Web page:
apprenticeships, business plan, emotional quotients, entrepreneurship spirit, Facebook, graduate programmes, head-hunted, Jan Koum, Mark Zuckerberg, mentorship, online profile, Sahr Nadeem Tariq, social welfare programmes, Training, WhatsApp
Whether you are a fresh graduate unable to find work in your field of interest, an experienced professional who is unemployed, or simply a dissatisfied employee with vacation days at your disposal, here is how you can use your free time to prepare for your next career move:
Prepare. Pursue an academic degree or a certification to ensure that your skill set stays relevant in a dynamic business environment. Keep an eye out for apprenticeships, graduate programmes and part-time, freelance or consultancy positions; not only will you benefit from training, mentorship and experience, they may lead to permanent employment if you are able to prove your worth at the organisation.
Volunteer. Joining social welfare programmes can add value to your resume, thereby increasing your chances of being head-hunted. Employers today are on the lookout for people with high emotional quotients and diverse skill sets. Raising funds for charities or teaching at your neighbourhood school will help develop and polish your communication, event planning and management skills, which are important no matter where you work.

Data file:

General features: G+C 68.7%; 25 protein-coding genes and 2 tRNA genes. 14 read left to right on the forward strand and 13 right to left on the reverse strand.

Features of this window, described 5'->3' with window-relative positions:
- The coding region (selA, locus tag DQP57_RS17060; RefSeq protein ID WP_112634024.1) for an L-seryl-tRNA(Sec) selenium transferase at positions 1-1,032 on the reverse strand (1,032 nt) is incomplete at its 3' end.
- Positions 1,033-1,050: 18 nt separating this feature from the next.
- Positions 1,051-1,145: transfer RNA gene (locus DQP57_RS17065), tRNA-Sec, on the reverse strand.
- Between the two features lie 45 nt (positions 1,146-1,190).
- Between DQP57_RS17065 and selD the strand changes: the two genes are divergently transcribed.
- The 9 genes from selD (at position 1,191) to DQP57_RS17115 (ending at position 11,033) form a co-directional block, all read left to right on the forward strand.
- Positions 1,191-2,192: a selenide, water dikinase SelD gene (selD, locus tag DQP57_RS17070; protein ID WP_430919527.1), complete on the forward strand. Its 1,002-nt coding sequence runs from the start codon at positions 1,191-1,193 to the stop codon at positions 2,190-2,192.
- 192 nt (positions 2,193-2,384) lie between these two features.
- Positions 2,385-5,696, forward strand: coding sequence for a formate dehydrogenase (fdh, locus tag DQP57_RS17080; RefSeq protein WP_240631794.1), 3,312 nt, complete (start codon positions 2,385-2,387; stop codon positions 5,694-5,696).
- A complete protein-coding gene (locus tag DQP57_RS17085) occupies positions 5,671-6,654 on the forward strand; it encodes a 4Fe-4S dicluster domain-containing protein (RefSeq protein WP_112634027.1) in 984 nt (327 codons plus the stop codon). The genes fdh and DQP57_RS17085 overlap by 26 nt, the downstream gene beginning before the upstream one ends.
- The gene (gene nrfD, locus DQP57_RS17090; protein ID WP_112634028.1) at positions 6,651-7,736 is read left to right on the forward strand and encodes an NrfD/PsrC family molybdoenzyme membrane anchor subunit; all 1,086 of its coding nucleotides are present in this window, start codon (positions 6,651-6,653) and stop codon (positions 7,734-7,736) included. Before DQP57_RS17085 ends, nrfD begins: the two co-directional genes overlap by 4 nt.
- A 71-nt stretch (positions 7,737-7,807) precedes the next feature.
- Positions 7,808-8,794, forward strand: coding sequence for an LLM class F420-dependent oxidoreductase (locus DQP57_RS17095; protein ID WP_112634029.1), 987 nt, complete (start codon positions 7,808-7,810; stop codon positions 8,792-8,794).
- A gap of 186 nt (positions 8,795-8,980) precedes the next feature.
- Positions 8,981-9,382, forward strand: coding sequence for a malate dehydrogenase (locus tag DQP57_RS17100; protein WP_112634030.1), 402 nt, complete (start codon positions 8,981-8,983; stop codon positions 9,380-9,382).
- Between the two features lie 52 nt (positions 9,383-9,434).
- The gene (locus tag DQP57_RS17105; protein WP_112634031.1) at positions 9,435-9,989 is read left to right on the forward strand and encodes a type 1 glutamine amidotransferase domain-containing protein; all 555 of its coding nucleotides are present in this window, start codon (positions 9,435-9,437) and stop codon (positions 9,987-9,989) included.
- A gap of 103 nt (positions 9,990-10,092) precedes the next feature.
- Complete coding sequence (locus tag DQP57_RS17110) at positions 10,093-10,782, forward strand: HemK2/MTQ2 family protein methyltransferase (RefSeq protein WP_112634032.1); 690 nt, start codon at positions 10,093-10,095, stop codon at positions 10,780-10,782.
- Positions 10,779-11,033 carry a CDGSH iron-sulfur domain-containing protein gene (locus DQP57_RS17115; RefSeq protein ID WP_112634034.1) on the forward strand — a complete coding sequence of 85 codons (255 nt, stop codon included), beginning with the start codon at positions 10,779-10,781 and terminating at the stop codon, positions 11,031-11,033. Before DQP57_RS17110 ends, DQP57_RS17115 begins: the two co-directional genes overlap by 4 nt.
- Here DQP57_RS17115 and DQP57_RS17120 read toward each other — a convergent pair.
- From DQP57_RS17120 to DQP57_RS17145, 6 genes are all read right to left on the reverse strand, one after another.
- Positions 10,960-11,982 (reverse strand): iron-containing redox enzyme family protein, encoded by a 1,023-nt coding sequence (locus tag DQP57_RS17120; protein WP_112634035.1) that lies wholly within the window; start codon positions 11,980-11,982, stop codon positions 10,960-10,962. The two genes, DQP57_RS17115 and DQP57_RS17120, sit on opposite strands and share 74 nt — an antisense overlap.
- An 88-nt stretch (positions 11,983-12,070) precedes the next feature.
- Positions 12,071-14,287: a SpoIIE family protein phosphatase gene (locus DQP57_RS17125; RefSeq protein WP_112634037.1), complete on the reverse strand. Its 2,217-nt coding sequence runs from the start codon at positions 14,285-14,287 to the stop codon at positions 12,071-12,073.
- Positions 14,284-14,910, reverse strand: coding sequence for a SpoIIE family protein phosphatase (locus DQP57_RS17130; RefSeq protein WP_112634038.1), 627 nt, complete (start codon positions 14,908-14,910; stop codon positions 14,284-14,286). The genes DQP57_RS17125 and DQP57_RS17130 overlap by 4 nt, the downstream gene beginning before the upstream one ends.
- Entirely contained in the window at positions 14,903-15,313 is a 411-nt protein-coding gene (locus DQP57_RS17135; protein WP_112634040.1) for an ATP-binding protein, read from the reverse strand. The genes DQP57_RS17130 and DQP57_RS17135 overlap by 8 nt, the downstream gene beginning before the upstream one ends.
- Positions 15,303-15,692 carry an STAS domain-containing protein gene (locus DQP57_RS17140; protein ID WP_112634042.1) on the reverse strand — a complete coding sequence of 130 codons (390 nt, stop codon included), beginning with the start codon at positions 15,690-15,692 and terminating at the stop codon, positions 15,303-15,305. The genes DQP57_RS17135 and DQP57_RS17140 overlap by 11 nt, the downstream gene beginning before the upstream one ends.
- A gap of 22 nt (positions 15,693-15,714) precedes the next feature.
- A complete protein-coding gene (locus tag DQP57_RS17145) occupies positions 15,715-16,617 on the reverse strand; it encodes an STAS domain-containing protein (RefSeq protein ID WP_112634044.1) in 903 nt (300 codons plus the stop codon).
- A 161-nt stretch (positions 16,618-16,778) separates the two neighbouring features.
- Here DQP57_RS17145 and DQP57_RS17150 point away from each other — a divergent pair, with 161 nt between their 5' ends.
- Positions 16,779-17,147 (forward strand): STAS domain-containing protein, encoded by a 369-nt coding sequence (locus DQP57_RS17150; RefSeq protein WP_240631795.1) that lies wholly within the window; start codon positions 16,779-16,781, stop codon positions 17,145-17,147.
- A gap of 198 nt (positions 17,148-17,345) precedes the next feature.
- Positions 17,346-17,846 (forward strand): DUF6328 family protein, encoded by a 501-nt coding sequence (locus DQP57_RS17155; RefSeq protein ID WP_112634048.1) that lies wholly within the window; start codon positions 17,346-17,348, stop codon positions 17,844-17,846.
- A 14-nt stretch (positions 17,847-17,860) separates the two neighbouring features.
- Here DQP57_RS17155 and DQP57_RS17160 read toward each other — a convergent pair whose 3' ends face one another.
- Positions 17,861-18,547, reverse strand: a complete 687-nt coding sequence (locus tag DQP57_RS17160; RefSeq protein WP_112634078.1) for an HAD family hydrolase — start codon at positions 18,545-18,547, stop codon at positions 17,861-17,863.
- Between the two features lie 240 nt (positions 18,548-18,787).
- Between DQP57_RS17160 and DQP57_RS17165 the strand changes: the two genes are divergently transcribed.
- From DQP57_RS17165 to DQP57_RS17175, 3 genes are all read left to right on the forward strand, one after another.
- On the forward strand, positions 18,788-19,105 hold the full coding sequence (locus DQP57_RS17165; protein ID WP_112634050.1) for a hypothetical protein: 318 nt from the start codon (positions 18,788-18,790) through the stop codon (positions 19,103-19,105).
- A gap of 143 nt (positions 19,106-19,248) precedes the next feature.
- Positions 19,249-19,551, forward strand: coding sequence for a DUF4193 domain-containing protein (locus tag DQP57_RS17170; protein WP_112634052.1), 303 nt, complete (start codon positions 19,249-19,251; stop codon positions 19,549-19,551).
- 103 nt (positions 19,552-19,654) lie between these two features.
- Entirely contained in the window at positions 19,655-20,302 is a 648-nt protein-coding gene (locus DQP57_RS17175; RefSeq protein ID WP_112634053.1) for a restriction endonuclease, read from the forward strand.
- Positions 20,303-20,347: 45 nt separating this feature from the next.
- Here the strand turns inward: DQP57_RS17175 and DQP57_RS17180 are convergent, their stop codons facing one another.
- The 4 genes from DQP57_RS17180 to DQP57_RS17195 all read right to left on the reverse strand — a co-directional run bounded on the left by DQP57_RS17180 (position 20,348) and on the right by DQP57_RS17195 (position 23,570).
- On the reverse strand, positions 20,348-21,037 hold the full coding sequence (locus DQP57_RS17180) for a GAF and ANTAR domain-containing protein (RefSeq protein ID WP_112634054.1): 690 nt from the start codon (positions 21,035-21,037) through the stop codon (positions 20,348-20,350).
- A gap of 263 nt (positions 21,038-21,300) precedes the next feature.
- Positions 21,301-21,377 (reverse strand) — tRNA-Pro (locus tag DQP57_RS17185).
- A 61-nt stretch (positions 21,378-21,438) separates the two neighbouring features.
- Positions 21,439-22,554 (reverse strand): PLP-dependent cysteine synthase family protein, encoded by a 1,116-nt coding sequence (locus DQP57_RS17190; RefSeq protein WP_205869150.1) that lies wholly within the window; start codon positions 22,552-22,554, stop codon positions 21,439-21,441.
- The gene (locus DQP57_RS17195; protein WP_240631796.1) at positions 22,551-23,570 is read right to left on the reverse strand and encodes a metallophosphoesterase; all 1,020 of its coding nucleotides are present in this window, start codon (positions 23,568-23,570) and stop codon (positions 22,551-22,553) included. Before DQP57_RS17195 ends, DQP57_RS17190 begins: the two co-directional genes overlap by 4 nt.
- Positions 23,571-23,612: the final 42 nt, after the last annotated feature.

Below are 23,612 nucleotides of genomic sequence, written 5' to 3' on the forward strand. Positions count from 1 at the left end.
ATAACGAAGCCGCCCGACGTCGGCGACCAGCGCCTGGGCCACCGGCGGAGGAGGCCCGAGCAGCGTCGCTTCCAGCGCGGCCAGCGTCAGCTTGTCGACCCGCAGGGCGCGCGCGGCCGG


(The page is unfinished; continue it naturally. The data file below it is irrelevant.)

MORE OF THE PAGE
Network. Knowing the right people in the right places can help ensure that you learn about vacancies before they are advertised. Update your online profile and reconnect with former employers, colleagues and batch mates; they might direct you towards potential opportunities or put in a good word for you, maximising your chances of being hired.
Show some entrepreneurship spirit. If you have an entrepreneurial streak, consider launching your own business; you will need a business plan and resources for the setup. Although the financial risks involved are significant – given that more than 50% of small businesses fail within a year of being launched – the returns if you succeed (think Mark Zuckerberg’s Facebook or Jan Koum’s Whatsapp), both monetary and personal, tend to be exponential.
– Sahr Nadeem Tariq
The writer is a project coordinator at a multinational company. firstname.lastname@example.org
First published in the Careers Section of The DAWN National Weekend Advertiser on April 26, 2015.